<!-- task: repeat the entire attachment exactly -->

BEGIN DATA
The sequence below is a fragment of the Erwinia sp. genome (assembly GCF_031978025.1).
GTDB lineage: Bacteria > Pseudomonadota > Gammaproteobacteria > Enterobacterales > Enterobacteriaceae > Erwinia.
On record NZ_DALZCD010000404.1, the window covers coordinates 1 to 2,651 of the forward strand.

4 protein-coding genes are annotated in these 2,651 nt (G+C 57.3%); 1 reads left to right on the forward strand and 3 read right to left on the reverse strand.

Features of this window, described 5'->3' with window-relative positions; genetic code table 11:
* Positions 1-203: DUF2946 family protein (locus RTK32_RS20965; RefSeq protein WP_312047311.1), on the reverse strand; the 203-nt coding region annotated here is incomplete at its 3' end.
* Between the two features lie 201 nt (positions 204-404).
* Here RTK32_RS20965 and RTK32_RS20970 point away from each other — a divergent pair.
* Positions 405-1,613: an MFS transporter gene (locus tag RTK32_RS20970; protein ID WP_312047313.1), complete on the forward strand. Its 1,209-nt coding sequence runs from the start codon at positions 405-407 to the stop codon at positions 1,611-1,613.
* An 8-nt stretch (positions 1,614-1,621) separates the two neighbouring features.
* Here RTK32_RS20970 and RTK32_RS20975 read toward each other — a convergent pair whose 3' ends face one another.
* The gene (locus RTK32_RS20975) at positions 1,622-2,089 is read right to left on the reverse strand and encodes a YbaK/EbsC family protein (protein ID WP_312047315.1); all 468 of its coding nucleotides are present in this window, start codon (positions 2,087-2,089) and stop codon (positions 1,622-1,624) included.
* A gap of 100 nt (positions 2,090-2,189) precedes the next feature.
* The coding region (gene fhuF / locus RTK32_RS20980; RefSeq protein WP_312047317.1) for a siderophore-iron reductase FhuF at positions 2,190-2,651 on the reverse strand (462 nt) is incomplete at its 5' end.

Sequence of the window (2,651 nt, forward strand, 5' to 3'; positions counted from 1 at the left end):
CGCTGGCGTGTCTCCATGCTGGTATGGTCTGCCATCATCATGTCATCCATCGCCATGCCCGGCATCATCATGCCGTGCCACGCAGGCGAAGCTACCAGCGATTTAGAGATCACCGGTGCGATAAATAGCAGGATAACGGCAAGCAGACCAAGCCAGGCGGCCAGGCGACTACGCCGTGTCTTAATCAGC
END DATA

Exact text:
The sequence below is a fragment of the Erwinia sp. genome (assembly GCF_031978025.1).
GTDB lineage: Bacteria > Pseudomonadota > Gammaproteobacteria > Enterobacterales > Enterobacteriaceae > Erwinia.
On record NZ_DALZCD010000404.1, the window covers coordinates 1 to 2,651 of the forward strand.

4 protein-coding genes are annotated in these 2,651 nt (G+C 57.3%); 1 reads left to right on the forward strand and 3 read right to left on the reverse strand.

Features of this window, described 5'->3' with window-relative positions; genetic code table 11:
* Positions 1-203: DUF2946 family protein (locus RTK32_RS20965; RefSeq protein WP_312047311.1), on the reverse strand; the 203-nt coding region annotated here is incomplete at its 3' end.
* Between the two features lie 201 nt (positions 204-404).
* Here RTK32_RS20965 and RTK32_RS20970 point away from each other — a divergent pair.
* Positions 405-1,613: an MFS transporter gene (locus tag RTK32_RS20970; protein ID WP_312047313.1), complete on the forward strand. Its 1,209-nt coding sequence runs from the start codon at positions 405-407 to the stop codon at positions 1,611-1,613.
* An 8-nt stretch (positions 1,614-1,621) separates the two neighbouring features.
* Here RTK32_RS20970 and RTK32_RS20975 read toward each other — a convergent pair whose 3' ends face one another.
* The gene (locus RTK32_RS20975) at positions 1,622-2,089 is read right to left on the reverse strand and encodes a YbaK/EbsC family protein (protein ID WP_312047315.1); all 468 of its coding nucleotides are present in this window, start codon (positions 2,087-2,089) and stop codon (positions 1,622-1,624) included.
* A gap of 100 nt (positions 2,090-2,189) precedes the next feature.
* The coding region (gene fhuF / locus RTK32_RS20980; RefSeq protein WP_312047317.1) for a siderophore-iron reductase FhuF at positions 2,190-2,651 on the reverse strand (462 nt) is incomplete at its 5' end.

Sequence of the window (2,651 nt, forward strand, 5' to 3'; positions counted from 1 at the left end):
CGCTGGCGTGTCTCCATGCTGGTATGGTCTGCCATCATCATGTCATCCATCGCCATGCCCGGCATCATCATGCCGTGCCACGCAGGCGAAGCTACCAGCGATTTAGAGATCACCGGTGCGATAAATAGCAGGATAACGGCAAGCAGACCAAGCCAGGCGGCCAGGCGACTACGCCGTGTCTTAATCAGC